Levelling out the playing field

What’s stopping equitable recruiting? If recruitment isn’t a level playing field, then the recruitment industry is at least partly to blame.

Across Europe and the rest of the world, institutional process has a definite and damaging impact on increasing executive diversity in the workforce. While a few voices work to erode that impact, we’ll still be facing discrimination — both conscious and unconscious — far into the foreseeable future.

While deliberate discrimination still happens far more than anyone admits, the battle against this barefaced prejudice is well advanced, although it may never be conclusively won. Unconscious bias, on the other hand, is far more subversive and wide reaching.

Even the most enlightened, diversity- and equality-conscious individuals and organisations are prey to it, and we all need a better understanding of it if we are to diminish its impact.

I have seen it where I least expected, a woman discriminating another woman based on gender. A mature manager discriminating another one based on age.

Unconscious bias often starts with the first thing a recruiter experience of a candidate — their CV. Recruiters, helplessly are conditioned through long practice to review CVs in a certain way and to look for certain characteristics and features in them. Every recruiter gets reprogrammed when starting in another firm and we are effectively given a blueprint for assessing a CV against a job specification.

When I review a CV, I run through a checklist of what I expect to see and deviations from that ‘normal’ are exclusions or extraordinary happy surprises. With most recruiters, non-standard CVs are quickly discarded in the first or second cut and rarely see the light of day.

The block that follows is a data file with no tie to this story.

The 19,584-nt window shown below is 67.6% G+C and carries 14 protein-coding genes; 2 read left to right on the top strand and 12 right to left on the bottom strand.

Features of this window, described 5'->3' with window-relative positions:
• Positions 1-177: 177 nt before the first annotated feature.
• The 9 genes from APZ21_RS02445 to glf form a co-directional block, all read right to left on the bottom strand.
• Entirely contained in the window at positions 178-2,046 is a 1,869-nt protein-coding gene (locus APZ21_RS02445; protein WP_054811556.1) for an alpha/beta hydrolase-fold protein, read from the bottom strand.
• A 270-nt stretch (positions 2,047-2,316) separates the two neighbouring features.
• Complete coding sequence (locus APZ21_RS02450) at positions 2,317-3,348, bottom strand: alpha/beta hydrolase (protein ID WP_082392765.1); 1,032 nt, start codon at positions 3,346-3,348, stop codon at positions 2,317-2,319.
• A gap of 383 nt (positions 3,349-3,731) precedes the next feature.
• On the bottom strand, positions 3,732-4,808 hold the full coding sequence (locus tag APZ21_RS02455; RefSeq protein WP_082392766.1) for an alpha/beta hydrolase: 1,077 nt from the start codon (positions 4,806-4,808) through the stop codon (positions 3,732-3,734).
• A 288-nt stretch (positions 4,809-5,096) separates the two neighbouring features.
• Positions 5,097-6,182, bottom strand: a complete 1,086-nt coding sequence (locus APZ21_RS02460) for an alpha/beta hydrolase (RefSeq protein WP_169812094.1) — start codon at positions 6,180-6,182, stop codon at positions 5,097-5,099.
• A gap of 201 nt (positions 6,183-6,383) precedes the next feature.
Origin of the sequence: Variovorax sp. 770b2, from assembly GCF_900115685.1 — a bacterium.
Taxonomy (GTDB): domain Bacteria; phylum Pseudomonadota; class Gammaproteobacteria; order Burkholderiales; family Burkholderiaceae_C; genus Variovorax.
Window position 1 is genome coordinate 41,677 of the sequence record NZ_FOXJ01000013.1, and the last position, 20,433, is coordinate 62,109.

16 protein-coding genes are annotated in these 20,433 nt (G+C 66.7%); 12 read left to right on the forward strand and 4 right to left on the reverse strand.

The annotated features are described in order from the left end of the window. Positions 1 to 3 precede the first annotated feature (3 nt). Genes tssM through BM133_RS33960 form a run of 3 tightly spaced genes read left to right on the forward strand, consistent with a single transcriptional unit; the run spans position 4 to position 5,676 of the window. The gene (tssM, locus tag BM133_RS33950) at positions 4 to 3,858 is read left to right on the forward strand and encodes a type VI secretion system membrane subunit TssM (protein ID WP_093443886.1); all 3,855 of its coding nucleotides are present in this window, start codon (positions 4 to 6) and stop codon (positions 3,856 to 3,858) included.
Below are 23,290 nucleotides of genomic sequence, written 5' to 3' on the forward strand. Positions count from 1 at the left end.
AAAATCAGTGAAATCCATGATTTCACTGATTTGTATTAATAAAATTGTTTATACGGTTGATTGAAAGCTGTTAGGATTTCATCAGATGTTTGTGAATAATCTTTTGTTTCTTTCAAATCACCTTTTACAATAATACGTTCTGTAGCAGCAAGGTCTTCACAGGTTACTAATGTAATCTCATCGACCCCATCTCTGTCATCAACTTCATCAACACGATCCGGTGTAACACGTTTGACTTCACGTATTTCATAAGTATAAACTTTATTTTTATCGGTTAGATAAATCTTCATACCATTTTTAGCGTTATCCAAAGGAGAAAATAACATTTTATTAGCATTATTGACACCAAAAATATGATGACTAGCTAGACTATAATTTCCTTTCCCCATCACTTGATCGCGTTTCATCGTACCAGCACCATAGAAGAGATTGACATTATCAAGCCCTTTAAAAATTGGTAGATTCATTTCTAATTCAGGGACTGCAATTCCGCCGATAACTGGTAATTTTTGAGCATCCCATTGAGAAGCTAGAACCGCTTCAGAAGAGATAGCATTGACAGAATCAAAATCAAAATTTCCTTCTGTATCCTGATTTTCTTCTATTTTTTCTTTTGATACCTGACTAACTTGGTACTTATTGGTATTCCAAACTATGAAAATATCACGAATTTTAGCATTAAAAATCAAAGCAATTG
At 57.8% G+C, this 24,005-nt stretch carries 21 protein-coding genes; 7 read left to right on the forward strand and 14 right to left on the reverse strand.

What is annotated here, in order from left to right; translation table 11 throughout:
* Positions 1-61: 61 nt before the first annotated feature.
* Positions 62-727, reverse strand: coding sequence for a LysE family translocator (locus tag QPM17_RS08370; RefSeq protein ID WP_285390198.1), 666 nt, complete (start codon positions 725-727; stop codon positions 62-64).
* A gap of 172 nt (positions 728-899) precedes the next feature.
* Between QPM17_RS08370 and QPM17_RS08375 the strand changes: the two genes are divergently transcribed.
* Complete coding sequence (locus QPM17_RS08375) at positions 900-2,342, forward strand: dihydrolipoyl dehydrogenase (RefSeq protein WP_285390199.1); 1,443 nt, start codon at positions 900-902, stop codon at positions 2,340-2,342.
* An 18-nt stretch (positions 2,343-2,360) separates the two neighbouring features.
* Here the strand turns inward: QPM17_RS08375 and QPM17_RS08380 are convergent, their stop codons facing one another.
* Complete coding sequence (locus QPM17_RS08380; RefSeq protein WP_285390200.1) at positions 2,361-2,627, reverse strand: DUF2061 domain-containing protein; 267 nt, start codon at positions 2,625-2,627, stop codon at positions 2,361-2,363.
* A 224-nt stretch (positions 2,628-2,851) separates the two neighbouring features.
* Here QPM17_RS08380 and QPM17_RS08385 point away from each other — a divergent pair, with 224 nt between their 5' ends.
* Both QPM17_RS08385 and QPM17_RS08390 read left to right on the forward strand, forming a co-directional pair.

Unfortunately, a large proportion of diverse candidates have an ‘irregular’ career progression and ‘irregular’ educational backgrounds and I was right there at that pile. This barrier, at the very first link in the chain, is arguably the most pernicious form of unconscious bias — and almost certainly the most widespread.

Even for recruiters who do understand the value of increasing capability in such non-standard career paths, a common challenge is coping with generalist vs specialist experience. Candidates with broad generalist experience across 20 roles, for example, are difficult for a ‘straight-line thinking’ recruiter to cope with. Assessing overall competency across those 20 roles is far harder than assessing someone with a narrow field of focus, with the result that we tend to favour the specialist, at the expense of people who might bring far wider experience and diversity of thought.

Again, a large proportion of diverse candidates bring that generalist background to the table, and again, they stand to lose out.

Those two elements of unconscious bias are compounded in recruitment process outsourcing (RPO) situations, where the large organisations delivering the recruitment (and the third parties they employ) tend to rely on rigid processes because of their economic models and service-level agreements that inadvertently promote the kinds of unconscious bias described above. I have seen poor RPOs in action and they tend to draw talent from a very narrow band, risking the organisation’s employee value proposition with unsophisticated social media campaigns.